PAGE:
Everyone can now breathe a sigh of relief, not only because Voyager was on the air this week in New York, Los Angeles, San Francisco, Minneapolis, Phoenix, Orlando, Portland and Baltimore, but because people in those cities will still have many months of WWF Smackdown! after Voyager concludes on May 23.
According to Variety, the United Paramount Network and affiliate owner Chris-Craft took their negotiations down to the wire, but on Jan. 16, they agreed to an 18-month deal that will keep UPN programming on the Chris-Craft stations until the end of next season. It is expected that during that time, the FCC will approve a bid by Rupert Murdoch's News Corp to buy the stations from Chris-Craft.
What does this mean? Well, for one thing, UPN may have to report to both Viacom and News Corp. as owners, as the network did with Chris-Craft and Viacom when the two companies jointly owned UPN. Murdoch, who's already an executive at Fox, has expressed interest in sharing ownership of UPN. 'We are a supporter of and believer in UPN, and, hopefully, its biggest affiliate,' News Corp. exec Peter Chernin told Variety early in January. UPN recently added MTV's Celebrity Deathmatch to its lineup, and will begin to air Sunday night XFL football games when the league begins play in coming weeks.
Whether there will still be a UPN to air the fifth Star Trek series remains uncertain, since the much-hyped but not-yet-in-production show seems certain to be delayed by actors' and writers' strikes. Executive producer Rick Berman has said the new series may not begin broadcasting until fall 2002. But recent Viacom acquisition CBS and original Trek network NBC have both expressed interest in the upcoming series, so it will certainly find a home somewhere.
Anyone despondent over the possibility of a year with no new Star Trek -- the first since The Next Generation began airing 15 years ago -- can take heart from the news that William Shatner is about to get a new show. In addition to playing a giant head on 3rd Rock From the Sun, the actor plans to star in William Shatner's Full Moon Frightshow. Again according to Variety, the program is the brainchild of Full Moon Universe, which produced The Puppet Master, Oblivion (starring George Takei), Arcade (starring John DeLancie), and Subspecies (starring Shatner's daughter Melanie). Shatner would host a syndicated program introducing previously released Full Moon features.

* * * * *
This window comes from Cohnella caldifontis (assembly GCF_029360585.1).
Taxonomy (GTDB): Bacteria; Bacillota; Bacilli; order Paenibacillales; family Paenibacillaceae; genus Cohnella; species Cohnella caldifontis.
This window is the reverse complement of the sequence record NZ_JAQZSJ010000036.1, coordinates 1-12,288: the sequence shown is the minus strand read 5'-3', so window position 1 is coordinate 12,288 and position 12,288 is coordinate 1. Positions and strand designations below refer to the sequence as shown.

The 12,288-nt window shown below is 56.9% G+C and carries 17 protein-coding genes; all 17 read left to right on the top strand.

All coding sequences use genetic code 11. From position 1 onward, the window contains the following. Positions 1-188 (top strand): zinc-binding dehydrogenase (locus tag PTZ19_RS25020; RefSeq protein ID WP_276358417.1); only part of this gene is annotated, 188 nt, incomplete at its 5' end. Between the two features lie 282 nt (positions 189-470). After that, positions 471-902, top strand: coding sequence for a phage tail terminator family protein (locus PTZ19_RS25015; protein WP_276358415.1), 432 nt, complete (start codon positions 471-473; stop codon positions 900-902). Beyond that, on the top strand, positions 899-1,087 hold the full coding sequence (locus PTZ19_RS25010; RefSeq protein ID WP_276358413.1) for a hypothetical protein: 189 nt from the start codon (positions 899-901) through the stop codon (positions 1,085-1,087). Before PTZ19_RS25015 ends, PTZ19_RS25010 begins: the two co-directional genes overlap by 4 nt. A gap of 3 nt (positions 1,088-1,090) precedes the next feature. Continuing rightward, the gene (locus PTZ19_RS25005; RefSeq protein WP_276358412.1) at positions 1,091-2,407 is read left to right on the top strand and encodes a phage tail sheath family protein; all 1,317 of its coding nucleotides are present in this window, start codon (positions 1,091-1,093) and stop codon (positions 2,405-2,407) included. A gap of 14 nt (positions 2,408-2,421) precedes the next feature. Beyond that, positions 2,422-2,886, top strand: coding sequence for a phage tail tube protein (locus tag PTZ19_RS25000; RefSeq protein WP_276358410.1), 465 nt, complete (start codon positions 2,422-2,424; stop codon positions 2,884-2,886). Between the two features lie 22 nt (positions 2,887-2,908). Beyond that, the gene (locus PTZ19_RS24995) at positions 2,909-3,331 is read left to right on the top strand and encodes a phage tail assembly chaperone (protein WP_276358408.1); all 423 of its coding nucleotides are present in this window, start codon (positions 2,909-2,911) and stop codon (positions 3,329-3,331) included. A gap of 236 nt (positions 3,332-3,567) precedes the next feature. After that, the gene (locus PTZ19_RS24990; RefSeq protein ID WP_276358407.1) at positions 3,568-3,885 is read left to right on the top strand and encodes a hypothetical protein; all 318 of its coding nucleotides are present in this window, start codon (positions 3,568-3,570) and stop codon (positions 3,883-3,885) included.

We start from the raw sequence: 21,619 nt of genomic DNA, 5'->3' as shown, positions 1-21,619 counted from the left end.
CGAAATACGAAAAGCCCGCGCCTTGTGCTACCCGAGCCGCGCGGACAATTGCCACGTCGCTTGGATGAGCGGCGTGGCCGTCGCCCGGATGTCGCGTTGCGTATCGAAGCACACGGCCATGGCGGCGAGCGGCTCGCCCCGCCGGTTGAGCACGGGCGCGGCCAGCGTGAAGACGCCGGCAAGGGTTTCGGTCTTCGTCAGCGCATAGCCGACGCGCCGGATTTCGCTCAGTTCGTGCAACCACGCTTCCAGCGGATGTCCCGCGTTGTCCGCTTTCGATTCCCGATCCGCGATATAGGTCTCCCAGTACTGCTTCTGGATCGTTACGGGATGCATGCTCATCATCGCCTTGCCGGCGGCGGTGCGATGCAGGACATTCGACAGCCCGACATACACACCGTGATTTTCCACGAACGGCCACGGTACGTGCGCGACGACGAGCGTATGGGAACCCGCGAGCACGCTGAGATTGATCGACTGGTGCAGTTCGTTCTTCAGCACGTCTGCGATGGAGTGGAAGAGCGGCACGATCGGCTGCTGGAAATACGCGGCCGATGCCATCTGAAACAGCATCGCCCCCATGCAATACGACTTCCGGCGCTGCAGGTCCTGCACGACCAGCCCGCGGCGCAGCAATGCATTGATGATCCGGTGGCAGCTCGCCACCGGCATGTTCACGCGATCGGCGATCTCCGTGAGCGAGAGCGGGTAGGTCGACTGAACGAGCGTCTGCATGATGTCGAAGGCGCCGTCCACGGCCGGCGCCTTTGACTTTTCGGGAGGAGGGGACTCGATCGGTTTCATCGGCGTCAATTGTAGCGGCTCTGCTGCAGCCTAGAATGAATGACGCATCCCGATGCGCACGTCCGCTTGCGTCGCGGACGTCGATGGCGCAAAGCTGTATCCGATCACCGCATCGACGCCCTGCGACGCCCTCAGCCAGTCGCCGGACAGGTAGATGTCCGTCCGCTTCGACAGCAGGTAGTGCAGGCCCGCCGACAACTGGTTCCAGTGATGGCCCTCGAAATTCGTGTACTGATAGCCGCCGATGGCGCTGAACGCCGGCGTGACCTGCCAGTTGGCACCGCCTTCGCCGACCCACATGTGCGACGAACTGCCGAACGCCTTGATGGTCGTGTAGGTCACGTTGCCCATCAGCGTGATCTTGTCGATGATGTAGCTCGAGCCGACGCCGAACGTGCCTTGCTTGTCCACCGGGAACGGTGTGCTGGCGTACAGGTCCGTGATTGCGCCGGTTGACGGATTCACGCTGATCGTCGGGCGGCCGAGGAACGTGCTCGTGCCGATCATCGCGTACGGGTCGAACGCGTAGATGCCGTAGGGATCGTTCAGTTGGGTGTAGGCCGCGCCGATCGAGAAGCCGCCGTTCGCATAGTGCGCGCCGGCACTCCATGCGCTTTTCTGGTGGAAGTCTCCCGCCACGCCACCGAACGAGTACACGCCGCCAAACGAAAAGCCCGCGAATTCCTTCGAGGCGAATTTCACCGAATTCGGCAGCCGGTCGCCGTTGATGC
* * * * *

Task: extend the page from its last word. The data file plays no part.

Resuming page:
Trek Spoilers: Lineage
For the second time in two months, a Voyager script has been leaked to the internet, though this time it's circulating via e-mail rather than on-again, off-again posts on fan web sites. When a reader of this column sent me a copy, I couldn't help reading it. Like the 'Shattered' script that showed up previously -- and proved to be real -- the 'Lineage' script scans authentically. I can't swear that it's the real thing, but if it's not, Paramount should hire the writer to keep track of continuity in other Voyager episodes. It covers everything Startrek.com's press release says it will, and fulfills most of the spoilers that have floated around about the episode.
Skip down if you don't want to know!
In the early pages, Seven of Nine -- demonstrating her usual sensitivity -- announces in earshot of everyone in engineering that Torres is pregnant. Tom and B'Elanna are initially thrilled, because they want children but expected to have difficulty conceiving naturally since Klingons and humans are often incompatible. Their joy quickly turns to concern when the Doctor says the fetus has inherited a spinal deformity from her mother, but he fixes it with prenatal surgery.
However, Torres becomes increasingly anxious after learning that her child will inherit forehead ridges and other signs of Klingon heritage. She believes her daughter will suffer the same way she did as a child, and asks the Doctor to remove the Klingon genes. The Doctor refuses; Janeway backs his decision; Paris becomes angry that Torres would even consider taking such a step. They are all inclined to dismiss Torres' pleas as hormonal outbursts. Paris, deciding he and his wife need some breathing room, crashes on Harry's couch for the night.